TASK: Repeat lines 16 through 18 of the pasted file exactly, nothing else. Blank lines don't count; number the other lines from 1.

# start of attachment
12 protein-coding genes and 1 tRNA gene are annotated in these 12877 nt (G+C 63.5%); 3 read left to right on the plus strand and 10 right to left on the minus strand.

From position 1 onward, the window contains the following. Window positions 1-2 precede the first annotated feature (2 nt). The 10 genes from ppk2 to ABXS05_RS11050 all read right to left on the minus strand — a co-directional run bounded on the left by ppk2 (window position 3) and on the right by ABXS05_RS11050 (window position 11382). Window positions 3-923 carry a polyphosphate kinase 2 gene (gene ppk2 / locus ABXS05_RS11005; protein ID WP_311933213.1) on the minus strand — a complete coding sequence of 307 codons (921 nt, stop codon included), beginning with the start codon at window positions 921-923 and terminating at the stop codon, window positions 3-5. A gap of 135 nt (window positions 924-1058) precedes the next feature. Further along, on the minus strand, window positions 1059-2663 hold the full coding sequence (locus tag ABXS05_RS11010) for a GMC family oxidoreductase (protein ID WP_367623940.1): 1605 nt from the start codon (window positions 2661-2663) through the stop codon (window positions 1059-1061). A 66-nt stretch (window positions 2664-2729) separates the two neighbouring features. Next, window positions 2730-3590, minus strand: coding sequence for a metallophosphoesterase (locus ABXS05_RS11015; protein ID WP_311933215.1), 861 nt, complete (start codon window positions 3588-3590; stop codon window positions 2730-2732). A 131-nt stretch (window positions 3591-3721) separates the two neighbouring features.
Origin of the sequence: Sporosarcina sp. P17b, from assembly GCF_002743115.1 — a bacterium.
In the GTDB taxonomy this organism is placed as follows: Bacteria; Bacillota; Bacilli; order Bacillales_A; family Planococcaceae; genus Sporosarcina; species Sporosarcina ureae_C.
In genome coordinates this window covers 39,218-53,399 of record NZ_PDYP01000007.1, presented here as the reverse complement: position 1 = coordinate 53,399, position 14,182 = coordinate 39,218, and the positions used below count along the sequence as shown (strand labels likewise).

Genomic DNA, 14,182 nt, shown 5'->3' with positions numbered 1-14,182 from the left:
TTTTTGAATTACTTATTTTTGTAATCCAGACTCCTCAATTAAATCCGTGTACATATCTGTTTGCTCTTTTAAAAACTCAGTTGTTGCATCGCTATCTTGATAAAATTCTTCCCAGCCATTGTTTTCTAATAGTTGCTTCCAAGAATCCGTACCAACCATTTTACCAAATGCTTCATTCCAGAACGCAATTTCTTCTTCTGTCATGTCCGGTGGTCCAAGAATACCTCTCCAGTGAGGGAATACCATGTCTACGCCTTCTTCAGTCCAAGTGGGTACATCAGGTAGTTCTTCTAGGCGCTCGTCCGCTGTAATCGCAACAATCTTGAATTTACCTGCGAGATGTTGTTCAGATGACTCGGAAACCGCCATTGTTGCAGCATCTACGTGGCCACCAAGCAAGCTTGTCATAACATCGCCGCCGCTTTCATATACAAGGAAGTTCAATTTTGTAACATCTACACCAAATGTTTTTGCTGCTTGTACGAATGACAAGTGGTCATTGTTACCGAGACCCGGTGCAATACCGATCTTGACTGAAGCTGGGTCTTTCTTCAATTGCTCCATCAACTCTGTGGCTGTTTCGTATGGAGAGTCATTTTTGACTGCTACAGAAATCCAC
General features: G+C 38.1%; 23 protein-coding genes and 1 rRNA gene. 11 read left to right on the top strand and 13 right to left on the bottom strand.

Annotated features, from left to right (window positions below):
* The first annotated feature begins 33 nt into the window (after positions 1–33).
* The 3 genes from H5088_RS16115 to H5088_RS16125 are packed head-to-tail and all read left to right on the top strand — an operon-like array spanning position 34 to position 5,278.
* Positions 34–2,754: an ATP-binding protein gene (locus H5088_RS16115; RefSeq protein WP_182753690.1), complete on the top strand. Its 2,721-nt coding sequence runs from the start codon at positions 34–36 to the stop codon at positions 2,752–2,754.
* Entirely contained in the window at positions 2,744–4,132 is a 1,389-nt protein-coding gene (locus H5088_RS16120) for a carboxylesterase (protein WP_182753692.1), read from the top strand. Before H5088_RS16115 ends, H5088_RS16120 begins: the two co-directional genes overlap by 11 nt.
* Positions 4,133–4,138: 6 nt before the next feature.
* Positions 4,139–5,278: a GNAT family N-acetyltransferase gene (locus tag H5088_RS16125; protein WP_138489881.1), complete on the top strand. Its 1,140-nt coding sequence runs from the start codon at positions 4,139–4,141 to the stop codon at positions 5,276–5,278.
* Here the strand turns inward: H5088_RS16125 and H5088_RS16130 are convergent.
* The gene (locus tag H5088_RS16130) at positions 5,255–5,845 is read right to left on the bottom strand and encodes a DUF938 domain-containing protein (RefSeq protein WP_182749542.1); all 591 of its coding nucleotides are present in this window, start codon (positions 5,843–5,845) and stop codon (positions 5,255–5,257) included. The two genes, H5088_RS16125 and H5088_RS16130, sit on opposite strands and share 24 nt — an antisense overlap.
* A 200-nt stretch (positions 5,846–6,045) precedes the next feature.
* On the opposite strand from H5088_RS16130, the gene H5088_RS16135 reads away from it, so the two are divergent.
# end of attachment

* Here the strand turns inward: H5088_RS16125 and H5088_RS16130 are convergent.
* The gene (locus tag H5088_RS16130) at positions 5,255–5,845 is read right to left on the bottom strand and encodes a DUF938 domain-containing protein (RefSeq protein WP_182749542.1); all 591 of its coding nucleotides are present in this window, start codon (positions 5,843–5,845) and stop codon (positions 5,255–5,257) included. The two genes, H5088_RS16125 and H5088_RS16130, sit on opposite strands and share 24 nt — an antisense overlap.
* A 200-nt stretch (positions 5,846–6,045) precedes the next feature.